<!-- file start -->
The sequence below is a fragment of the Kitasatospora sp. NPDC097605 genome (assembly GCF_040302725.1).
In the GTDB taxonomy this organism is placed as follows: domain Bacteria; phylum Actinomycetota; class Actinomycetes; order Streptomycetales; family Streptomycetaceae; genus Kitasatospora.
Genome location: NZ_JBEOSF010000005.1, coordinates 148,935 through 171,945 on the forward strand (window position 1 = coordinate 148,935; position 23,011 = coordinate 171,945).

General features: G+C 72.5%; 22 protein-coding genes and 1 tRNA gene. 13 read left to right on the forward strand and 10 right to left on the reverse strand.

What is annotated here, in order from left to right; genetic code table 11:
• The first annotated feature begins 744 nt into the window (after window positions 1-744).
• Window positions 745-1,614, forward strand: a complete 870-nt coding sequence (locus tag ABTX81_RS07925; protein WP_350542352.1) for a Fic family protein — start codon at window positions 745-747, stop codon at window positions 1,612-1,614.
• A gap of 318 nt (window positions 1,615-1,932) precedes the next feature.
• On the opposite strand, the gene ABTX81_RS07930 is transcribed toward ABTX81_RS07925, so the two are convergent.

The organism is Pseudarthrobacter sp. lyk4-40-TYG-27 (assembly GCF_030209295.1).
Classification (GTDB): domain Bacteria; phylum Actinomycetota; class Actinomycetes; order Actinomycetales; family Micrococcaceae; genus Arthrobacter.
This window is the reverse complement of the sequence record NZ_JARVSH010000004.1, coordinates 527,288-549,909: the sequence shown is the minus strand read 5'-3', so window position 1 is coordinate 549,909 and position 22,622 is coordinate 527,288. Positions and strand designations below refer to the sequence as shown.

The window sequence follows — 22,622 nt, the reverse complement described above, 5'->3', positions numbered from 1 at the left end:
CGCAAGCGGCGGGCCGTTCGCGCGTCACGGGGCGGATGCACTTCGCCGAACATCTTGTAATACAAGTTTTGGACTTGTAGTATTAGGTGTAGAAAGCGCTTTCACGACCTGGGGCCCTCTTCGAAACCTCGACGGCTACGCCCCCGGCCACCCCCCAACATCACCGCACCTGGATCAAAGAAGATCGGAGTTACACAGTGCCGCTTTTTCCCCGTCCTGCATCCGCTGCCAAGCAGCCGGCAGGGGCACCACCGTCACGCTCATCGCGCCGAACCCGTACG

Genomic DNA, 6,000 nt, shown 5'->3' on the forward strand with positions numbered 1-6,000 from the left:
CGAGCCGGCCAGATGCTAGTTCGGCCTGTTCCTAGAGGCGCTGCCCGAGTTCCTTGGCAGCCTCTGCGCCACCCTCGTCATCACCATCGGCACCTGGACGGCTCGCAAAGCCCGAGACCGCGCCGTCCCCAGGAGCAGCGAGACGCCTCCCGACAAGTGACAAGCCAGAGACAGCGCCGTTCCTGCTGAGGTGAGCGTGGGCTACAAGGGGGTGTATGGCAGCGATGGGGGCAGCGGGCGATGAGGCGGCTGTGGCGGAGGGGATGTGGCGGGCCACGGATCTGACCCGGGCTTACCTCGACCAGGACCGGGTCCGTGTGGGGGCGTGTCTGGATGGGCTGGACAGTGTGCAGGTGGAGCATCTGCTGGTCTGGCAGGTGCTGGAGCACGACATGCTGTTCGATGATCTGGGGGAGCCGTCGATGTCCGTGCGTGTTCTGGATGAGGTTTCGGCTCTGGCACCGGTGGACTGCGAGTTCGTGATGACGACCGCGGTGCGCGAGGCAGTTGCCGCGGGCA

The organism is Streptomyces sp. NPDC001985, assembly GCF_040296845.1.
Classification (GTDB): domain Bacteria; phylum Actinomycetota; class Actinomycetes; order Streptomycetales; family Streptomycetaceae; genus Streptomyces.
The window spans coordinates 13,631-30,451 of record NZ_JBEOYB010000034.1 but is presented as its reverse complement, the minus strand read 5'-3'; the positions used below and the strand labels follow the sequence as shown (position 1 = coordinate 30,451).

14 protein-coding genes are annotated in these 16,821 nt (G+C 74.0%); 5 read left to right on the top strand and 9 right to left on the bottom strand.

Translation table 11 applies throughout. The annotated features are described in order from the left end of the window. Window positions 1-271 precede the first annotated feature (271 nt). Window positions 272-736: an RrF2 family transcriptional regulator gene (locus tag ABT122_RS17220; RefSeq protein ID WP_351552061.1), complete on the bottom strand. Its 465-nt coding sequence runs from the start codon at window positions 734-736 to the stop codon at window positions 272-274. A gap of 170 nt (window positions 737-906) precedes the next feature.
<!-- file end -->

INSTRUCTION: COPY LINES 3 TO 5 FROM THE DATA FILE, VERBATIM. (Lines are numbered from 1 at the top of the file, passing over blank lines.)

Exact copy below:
Genome location: NZ_JBEOSF010000005.1, coordinates 148,935 through 171,945 on the forward strand (window position 1 = coordinate 148,935; position 23,011 = coordinate 171,945).

General features: G+C 72.5%; 22 protein-coding genes and 1 tRNA gene. 13 read left to right on the forward strand and 10 right to left on the reverse strand.

What is annotated here, in order from left to right; genetic code table 11: